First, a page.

BENGUET | Camp John Hay’s Eco Trail in Baguio City

Thursday, June 09, 2011

Camp John Hay's Nature Trail

I’ve been looking for a walking trail in Baguio City for the longest time. One would expect that this wouldn’t really be a problem since the city is surrounded by pine-laden hills and all, but you’d be surprised that there are hardly any trekking grounds in the area at all.

So before heading to Baguio this time around, I Googled high and low for trekking grounds and at last stumbled upon a blog post regarding a  trail run held at Camp John Hay. Where exactly at the camp this was, I’m not so sure, John Hay is not exactly small and the post did not include a map of the run.

One of the Many Bridges along Baguio's Eco TrailCamp John Hay's Pine ForestWith hardly any clue, we took a cab and boarded down in front of Le Monet Hotel, near where the horse riding grounds are located. This was where my Google Mapping led me as there seemed to be some sort of trail-like road in the vicinity. And triumphant we were! I was not mistaken at all; Camp John Hay’s Eco Trail is indeed in the neighborhood, albeit on the opposite of where I thought it would be, hehe.

The trek starts near the entrance to the new Butterfly Sanctuary. From a gravel path, it eventually progresses into an orange-colored dirt pass surrounded by a forest of pine trees. The track winds up and down, it’s pretty hilly but is really quite manageable even to those not used to these kinds of activities.

I can almost see what Baguio must have been like before urban development ate most of its wooded areas; unpaved hilly roads crossed by small brooks and totally blanketed by towering pine trees. The only thing you’ll hear besides birds chirping (or cawing in the case of crows) are the whispers of pine trees as their leaves brush against the wind.

Our scenic trek goes on for about half an hour; passing through dried streams, wooden bridges, ramped earths, and finally to a narrow gravel path overgrown with grasses. We were unsure if the trail ends this way and if we should now turn back. I tried to see where the path leads to but was unable to; both sides were fenced with a wall of bushy thickets and it wounds left and right. Debating if we should push through, we heard voices on the other side of the hedge, golf players.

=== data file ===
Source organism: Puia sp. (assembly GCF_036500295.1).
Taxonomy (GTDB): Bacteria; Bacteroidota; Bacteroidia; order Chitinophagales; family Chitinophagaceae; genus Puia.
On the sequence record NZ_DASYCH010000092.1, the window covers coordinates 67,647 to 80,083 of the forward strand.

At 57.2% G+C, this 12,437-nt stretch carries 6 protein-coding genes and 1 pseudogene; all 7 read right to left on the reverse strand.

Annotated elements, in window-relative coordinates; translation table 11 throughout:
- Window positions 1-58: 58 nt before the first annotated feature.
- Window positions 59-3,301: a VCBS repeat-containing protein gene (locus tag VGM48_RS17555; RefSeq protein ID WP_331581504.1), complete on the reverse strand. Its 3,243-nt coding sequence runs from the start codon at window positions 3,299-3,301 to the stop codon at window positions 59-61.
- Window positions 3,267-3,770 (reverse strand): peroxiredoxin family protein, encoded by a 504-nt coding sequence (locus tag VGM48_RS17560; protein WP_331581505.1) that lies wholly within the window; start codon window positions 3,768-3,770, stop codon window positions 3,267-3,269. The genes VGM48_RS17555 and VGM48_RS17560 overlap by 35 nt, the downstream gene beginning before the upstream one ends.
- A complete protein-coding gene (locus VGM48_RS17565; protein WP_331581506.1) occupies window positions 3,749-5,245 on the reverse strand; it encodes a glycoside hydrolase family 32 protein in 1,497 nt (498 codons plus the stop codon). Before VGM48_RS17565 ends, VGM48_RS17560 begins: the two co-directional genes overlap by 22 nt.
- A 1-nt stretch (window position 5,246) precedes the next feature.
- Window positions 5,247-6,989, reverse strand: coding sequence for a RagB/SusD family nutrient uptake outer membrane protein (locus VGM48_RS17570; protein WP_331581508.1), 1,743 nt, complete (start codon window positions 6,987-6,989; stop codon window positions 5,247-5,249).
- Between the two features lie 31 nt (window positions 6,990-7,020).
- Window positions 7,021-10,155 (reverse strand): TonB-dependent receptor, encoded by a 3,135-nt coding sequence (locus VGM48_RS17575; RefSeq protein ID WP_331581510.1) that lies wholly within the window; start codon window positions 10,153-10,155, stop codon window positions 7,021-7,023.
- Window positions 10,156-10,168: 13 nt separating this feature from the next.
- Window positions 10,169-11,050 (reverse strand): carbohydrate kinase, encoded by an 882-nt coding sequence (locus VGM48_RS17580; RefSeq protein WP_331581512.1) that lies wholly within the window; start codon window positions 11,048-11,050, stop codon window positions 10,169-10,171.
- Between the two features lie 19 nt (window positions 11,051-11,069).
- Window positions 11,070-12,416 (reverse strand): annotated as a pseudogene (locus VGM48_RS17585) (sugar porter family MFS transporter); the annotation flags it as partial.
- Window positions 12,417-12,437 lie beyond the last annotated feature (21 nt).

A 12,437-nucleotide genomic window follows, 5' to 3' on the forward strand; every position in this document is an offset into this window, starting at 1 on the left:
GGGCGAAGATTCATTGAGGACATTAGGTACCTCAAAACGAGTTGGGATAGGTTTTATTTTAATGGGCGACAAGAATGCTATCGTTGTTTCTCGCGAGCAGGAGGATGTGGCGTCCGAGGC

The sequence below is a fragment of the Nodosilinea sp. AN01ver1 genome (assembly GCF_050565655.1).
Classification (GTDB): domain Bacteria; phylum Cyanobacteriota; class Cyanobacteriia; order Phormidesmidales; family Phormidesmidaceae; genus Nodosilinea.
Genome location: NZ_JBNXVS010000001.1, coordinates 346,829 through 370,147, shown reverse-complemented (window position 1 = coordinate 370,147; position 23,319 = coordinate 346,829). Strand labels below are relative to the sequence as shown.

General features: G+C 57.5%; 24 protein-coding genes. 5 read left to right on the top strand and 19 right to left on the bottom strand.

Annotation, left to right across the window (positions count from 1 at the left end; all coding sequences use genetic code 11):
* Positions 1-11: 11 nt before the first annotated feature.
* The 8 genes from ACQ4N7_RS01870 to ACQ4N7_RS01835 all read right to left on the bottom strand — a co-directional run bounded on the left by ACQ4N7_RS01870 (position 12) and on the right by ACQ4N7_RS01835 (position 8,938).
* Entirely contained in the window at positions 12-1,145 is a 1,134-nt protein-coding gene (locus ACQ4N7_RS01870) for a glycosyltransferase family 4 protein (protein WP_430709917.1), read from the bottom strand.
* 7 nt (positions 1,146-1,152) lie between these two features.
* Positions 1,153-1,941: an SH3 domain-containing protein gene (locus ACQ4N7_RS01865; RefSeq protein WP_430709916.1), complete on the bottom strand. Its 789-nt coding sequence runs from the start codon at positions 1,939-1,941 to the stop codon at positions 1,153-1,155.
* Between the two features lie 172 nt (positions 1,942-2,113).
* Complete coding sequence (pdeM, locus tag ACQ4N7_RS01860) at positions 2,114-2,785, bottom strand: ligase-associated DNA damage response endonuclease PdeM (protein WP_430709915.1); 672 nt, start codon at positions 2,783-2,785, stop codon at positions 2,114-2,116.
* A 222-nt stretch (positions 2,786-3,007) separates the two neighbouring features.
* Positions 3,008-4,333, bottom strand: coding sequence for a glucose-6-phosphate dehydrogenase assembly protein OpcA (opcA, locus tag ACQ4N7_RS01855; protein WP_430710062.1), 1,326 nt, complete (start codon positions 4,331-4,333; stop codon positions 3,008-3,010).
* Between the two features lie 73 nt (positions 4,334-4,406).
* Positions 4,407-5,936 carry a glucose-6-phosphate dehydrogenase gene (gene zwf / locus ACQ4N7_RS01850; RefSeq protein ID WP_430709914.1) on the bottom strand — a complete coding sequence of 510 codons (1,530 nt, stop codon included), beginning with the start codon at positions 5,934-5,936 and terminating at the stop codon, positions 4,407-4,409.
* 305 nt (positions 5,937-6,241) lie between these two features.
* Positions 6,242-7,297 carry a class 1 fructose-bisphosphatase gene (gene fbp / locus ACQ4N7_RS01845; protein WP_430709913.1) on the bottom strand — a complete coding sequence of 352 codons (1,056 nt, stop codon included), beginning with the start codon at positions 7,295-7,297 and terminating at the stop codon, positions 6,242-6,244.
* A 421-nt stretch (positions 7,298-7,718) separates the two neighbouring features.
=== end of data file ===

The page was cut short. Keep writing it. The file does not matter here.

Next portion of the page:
It turned out we were parallel to the sprawling golf grounds of Camp John Hay. I found a small passage that led to the pruned landscape of the golf area and asked the guys playing about the trail, just head straight on they said. Alrighty then, we held our course and moved straight forward.
Baguio's Eco-Trail Map.  Click to view on Google Maps

The trail eventually opened up again and led down to a steep rolling hill. It looked like we’re now nearing the end of our journey as we can already see the snaking concrete highway of Loakan Road.

A plunge into the ravinelike drop and a few more steps and we were back on hard concrete.

It took us an hour and a half to traverse the trail, incessantly stopping throughout the trek to take photos of everything. We didn’t have any water with us and we were quite thirsty after walking through the forest, our mind was tuned to only one thing, cold Frappucinos at Starbucks Camp John Hay. It was however a long way back inside the camp and upon retrospect, we apparently should have started on the old John Hay gate side of the trail and exited inside the camp’s Filling Station.

I’ve never seen this side of Camp John Hay before and it was indeed a Baguio experience like no other. It’s been years since I’ve discovered something new in the city, not that I don’t like its familiar sights, I do too, but its always nice to walk down a new path and experience Baguio in a new way.

Added the map for the Eco Trail which is actually a combination of the Blue and White Trails, two of the three trails in Camp John Hay. The third one, the Yellow Trail, can be found on the Historical Corridor of John Hay.